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Nov. 14 — State and local officials may soon come knocking on the doors of Flint, Mich., residents bearing gifts of water— bottled water.
The U.S. District Court for the Eastern District of Michigan Nov. 10 ordered state and city officials to provide door-to-door water delivery for up to 35,000 or possibly more Flint households, which could cost up to $11 million per month depending on how it’s done ( Concerned Pastors for Social Action v. Khouri , E.D. Mich., No. 16-cv-10277, opinion and order 11/10/16 ).
While the court is ordering home delivery of bottled water, the larger legal case of permanently remedying Flint’s contaminated drinking water now enters its next phase of litigation.
Plaintiffs and their advocates hailed the ruling as a victory, but the Natural Resources Defense Council lawyer Sarah Tallman told Bloomberg BNA Nov. 14 the preliminary injunction is a temporary measure aimed at ensuring Flint residents have immediate access to clean drinking water.
The case now proceeds to its liability and remedy phases, during which the court will determine whether the defendants are liable for violating the Safe Drinking Water Act. The Michigan treasurer and the members of the Flint Receivership Transition Advisory Board and Flint’s city administrator are defendants in the case.
"[W]e will litigate what the appropriate long-term remedy will be,” said Tallman, whose organization is a plaintiff in the case.
While the Nov. 10 order had immediate effect, it’s unclear how the state and city of Flint intend to comply with the order—or elect to appeal the decision.
“We have heard nothing either way,” Tallman said. “I think there are some open questions about how the order will be implemented.” The order requires defendants to file a status report on its compliance with the order no later than Dec. 16.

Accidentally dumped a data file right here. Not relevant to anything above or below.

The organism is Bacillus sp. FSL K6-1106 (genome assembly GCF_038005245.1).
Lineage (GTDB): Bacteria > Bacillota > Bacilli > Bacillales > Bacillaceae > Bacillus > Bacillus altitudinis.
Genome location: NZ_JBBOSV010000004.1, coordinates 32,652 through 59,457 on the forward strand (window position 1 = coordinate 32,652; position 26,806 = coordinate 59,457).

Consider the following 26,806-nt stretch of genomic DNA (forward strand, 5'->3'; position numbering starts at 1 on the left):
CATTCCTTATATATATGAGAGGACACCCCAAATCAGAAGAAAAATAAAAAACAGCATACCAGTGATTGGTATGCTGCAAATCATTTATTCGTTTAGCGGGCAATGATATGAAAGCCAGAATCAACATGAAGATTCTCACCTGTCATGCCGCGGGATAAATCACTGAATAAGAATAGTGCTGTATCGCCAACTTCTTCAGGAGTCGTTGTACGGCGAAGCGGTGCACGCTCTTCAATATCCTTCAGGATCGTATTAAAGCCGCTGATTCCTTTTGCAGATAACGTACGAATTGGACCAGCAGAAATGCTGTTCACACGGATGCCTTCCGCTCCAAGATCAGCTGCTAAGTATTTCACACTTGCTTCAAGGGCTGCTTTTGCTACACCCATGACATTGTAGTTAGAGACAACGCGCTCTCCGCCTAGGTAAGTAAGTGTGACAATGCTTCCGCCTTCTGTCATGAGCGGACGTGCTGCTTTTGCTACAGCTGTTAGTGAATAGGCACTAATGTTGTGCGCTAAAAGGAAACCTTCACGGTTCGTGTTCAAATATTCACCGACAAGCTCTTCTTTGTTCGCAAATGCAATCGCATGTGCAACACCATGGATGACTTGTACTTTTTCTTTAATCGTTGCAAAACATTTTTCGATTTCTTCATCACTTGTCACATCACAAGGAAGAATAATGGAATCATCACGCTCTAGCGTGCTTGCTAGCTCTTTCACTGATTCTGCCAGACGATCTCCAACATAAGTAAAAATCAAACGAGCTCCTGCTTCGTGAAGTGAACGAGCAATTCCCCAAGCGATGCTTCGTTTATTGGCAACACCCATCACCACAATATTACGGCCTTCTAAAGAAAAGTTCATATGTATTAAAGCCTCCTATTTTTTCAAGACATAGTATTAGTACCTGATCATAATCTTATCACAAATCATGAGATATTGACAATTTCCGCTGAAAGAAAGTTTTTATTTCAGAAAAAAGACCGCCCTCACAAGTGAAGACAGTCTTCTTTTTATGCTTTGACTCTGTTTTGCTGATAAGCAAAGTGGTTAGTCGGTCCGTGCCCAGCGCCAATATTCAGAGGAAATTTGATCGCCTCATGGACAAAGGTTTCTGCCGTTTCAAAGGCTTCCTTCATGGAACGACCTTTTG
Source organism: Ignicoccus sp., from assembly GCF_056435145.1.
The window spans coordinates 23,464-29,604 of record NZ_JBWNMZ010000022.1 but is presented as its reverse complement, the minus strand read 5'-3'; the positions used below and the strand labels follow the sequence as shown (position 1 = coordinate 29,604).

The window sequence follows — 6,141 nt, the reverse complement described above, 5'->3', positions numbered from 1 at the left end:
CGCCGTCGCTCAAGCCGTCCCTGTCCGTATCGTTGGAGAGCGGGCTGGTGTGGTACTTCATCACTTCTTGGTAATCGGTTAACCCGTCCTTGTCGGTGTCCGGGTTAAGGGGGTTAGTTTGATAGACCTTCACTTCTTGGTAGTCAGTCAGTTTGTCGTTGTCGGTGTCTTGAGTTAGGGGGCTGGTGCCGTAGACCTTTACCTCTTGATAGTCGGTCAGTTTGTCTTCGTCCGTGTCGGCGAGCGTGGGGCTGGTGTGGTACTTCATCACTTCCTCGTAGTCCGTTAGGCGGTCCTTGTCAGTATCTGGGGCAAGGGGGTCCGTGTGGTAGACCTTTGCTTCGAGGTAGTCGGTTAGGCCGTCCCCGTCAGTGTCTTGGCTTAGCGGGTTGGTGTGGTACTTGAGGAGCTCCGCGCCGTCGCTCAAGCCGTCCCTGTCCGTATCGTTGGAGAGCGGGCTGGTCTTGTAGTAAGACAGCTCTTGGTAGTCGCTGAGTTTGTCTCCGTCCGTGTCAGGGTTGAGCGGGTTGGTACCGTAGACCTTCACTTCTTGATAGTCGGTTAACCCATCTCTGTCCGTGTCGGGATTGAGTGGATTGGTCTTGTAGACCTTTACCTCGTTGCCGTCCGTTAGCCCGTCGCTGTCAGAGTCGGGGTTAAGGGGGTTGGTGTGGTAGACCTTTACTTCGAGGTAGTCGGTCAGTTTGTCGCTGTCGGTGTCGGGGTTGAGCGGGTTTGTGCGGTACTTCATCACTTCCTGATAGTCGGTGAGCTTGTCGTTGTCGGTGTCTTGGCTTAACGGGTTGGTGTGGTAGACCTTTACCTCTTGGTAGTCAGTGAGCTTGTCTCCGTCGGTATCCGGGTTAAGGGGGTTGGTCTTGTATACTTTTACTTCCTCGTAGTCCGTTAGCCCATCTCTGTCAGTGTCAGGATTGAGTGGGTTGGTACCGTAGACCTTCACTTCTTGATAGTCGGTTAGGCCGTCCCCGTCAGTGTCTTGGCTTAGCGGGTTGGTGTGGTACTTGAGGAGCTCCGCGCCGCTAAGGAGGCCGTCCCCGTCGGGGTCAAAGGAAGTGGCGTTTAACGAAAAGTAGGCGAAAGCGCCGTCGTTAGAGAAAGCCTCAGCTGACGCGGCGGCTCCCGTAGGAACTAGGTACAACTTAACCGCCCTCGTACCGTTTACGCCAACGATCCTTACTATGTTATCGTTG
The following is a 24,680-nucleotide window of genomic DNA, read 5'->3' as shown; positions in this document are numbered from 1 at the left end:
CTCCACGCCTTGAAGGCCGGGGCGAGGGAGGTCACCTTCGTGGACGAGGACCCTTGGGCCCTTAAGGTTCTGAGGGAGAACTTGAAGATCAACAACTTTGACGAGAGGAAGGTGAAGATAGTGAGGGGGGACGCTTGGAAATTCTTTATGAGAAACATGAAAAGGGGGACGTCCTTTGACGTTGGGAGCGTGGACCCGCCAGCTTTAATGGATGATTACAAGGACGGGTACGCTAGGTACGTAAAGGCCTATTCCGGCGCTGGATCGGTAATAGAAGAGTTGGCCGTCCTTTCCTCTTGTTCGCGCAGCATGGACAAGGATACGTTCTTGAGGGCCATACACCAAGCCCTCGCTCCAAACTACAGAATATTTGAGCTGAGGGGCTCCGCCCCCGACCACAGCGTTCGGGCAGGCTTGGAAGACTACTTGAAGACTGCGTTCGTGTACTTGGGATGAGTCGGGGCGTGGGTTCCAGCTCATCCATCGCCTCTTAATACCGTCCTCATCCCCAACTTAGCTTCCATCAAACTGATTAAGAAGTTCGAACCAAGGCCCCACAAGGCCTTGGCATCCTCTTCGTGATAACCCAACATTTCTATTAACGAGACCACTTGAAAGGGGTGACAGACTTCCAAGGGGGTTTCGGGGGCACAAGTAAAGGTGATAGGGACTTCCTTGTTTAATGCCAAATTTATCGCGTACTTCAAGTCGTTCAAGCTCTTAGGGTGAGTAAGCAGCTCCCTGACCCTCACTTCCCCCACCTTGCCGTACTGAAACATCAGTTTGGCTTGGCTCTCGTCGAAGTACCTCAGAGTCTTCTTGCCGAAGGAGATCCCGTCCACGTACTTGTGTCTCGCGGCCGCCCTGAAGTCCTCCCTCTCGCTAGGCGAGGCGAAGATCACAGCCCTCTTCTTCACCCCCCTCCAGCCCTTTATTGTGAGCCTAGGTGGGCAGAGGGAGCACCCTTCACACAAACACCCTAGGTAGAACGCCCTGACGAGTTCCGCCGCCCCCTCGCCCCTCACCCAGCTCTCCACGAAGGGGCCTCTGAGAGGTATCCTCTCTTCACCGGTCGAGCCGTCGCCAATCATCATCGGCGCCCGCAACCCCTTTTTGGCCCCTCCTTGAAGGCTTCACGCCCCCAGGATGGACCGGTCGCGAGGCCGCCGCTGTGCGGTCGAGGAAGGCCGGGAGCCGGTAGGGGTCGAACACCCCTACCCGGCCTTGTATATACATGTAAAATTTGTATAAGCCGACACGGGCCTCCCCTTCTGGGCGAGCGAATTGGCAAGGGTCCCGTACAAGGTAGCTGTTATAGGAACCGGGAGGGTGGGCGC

Andrea Bitely, spokeswoman for Michigan Attorney General Bill Schuette (R), referred questions about the case to the office of Gov. Rick Snyder (R). His spokeswoman, Anna Heaton, did not immediately respond to a request for comment.
Flint residents have been living without access to safe drinking water since 2014 when the city’s tap water was found to be contaminated with high levels of lead, a result of switching the source of the city’s drinking water to save money.
The court order requires the defendants to deliver temporarily, door to door, four cases of bottled water per week per resident. The order allows households to opt out of the delivery system or receive, free of charge, a faucet filter that will be installed and maintained by the state or city instead of receiving the bottled water.
In court testimony, Michigan State Police Capt. Christopher Kelenske said door-to-door delivery of five cases of bottled water each week for every home in Flint would cost $9.4 million per month; delivering 10 cases would cost $11.4 million per month.
Defendants in the case argued the relief sought was not worth the cost, an argument the court in its Nov. 10 order found unpersuasive. Defendants argued the state and city can’t afford door-to-door distribution of bottled water, but the court was not persuaded by that argument, either.
Flint residents are currently able to pick up bottled water from nine points of distribution around the city, but plaintiffs countered in court filings that requiring residents to seek out bottled water at distribution points disrupts lives and a sense of normalcy, essentially turning residents into scavengers. It also created undue hardships for the elderly and infirm, they argued.
The order also requires the defendants to provide Flint residents with “clear and current information” about lead contamination in the city’s drinking water and the dangers associated with unfiltered tap water from the city’s water system.
In instances where residents elect to use a faucet filter, defendants must inspect each filter every month for the first three months after installation and then at least every other month thereafter to ensure it and its cartridge have been maintained properly and are functioning, the order said.
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